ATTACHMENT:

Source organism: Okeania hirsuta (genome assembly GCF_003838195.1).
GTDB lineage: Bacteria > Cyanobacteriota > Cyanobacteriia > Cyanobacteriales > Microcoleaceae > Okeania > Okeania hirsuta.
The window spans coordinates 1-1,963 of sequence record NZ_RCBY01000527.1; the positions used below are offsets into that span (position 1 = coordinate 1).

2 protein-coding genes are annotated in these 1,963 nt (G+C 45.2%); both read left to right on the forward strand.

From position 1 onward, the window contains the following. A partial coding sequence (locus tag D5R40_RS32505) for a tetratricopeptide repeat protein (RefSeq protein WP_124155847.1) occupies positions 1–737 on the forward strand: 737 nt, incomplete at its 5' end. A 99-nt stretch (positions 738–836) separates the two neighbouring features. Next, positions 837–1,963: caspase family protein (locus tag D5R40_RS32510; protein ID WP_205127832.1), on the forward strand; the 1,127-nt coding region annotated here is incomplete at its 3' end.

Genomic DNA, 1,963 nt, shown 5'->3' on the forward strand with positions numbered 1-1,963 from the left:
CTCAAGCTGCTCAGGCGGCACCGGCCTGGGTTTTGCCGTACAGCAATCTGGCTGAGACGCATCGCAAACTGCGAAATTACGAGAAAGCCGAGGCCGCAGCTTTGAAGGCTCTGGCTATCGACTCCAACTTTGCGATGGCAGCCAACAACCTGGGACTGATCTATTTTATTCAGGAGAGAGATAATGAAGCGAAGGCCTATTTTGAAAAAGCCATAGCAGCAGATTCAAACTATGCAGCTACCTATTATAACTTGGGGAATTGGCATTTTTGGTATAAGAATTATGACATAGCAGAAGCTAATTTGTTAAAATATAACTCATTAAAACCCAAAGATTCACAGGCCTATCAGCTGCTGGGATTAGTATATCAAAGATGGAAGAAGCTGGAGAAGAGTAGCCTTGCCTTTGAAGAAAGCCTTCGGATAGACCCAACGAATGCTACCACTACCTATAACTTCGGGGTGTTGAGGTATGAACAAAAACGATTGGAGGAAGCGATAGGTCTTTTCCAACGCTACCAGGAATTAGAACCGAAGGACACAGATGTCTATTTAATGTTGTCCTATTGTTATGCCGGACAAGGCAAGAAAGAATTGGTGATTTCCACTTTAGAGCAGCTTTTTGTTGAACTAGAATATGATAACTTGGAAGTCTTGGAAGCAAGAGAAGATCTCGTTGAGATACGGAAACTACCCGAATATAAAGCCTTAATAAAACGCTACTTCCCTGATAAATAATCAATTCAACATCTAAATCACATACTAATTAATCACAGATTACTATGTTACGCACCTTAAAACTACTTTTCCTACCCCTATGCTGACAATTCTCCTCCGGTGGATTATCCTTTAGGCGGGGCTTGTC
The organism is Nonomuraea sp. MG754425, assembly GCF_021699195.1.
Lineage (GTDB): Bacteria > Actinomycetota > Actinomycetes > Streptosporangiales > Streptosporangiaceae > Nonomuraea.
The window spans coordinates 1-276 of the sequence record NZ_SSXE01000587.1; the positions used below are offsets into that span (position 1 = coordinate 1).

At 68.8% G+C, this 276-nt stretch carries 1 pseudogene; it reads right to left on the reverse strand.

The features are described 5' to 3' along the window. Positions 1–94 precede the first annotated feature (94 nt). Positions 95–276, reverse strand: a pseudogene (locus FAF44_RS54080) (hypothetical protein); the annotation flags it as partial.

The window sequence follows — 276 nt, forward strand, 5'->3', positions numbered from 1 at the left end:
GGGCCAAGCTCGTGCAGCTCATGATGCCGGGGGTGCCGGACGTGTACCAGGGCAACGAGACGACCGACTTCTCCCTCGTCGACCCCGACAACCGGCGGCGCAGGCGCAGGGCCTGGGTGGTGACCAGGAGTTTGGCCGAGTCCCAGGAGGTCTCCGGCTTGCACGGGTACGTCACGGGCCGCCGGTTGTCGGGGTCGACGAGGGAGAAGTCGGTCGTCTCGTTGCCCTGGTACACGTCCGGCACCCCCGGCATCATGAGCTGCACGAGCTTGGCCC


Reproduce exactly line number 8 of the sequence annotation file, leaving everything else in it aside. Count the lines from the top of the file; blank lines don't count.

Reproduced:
The organism is Nonomuraea sp. MG754425, assembly GCF_021699195.1.